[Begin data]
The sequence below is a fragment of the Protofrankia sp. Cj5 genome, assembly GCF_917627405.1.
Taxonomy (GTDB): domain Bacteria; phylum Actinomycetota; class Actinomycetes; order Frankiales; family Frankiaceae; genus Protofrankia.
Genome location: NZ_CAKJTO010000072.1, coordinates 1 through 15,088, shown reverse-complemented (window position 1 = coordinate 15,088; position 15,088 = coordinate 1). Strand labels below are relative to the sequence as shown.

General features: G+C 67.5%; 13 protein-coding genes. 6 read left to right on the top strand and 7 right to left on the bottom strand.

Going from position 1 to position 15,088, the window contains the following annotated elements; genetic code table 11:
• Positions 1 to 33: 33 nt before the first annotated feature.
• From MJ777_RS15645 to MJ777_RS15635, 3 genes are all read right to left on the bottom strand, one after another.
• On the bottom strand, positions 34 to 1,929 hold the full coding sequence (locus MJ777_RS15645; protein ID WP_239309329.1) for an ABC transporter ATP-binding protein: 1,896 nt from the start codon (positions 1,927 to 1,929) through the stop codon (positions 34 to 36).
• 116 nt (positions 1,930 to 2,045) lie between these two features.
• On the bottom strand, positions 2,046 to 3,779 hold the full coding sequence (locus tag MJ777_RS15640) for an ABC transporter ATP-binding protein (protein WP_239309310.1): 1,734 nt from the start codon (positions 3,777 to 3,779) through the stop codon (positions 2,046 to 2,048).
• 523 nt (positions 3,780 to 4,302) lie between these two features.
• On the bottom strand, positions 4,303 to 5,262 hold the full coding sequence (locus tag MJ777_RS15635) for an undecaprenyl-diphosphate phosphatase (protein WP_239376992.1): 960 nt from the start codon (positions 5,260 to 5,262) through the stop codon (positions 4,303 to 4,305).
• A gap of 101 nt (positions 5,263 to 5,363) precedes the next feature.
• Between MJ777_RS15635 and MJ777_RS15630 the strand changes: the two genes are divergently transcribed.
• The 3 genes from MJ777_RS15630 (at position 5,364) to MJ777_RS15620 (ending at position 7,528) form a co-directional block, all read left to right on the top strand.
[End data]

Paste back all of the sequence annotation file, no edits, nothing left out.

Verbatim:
The sequence below is a fragment of the Protofrankia sp. Cj5 genome, assembly GCF_917627405.1.
Taxonomy (GTDB): domain Bacteria; phylum Actinomycetota; class Actinomycetes; order Frankiales; family Frankiaceae; genus Protofrankia.
Genome location: NZ_CAKJTO010000072.1, coordinates 1 through 15,088, shown reverse-complemented (window position 1 = coordinate 15,088; position 15,088 = coordinate 1). Strand labels below are relative to the sequence as shown.

General features: G+C 67.5%; 13 protein-coding genes. 6 read left to right on the top strand and 7 right to left on the bottom strand.

Going from position 1 to position 15,088, the window contains the following annotated elements; genetic code table 11:
• Positions 1 to 33: 33 nt before the first annotated feature.
• From MJ777_RS15645 to MJ777_RS15635, 3 genes are all read right to left on the bottom strand, one after another.
• On the bottom strand, positions 34 to 1,929 hold the full coding sequence (locus MJ777_RS15645; protein ID WP_239309329.1) for an ABC transporter ATP-binding protein: 1,896 nt from the start codon (positions 1,927 to 1,929) through the stop codon (positions 34 to 36).
• 116 nt (positions 1,930 to 2,045) lie between these two features.
• On the bottom strand, positions 2,046 to 3,779 hold the full coding sequence (locus tag MJ777_RS15640) for an ABC transporter ATP-binding protein (protein WP_239309310.1): 1,734 nt from the start codon (positions 3,777 to 3,779) through the stop codon (positions 2,046 to 2,048).
• 523 nt (positions 3,780 to 4,302) lie between these two features.
• On the bottom strand, positions 4,303 to 5,262 hold the full coding sequence (locus tag MJ777_RS15635) for an undecaprenyl-diphosphate phosphatase (protein WP_239376992.1): 960 nt from the start codon (positions 5,260 to 5,262) through the stop codon (positions 4,303 to 4,305).
• A gap of 101 nt (positions 5,263 to 5,363) precedes the next feature.
• Between MJ777_RS15635 and MJ777_RS15630 the strand changes: the two genes are divergently transcribed.
• The 3 genes from MJ777_RS15630 (at position 5,364) to MJ777_RS15620 (ending at position 7,528) form a co-directional block, all read left to right on the top strand.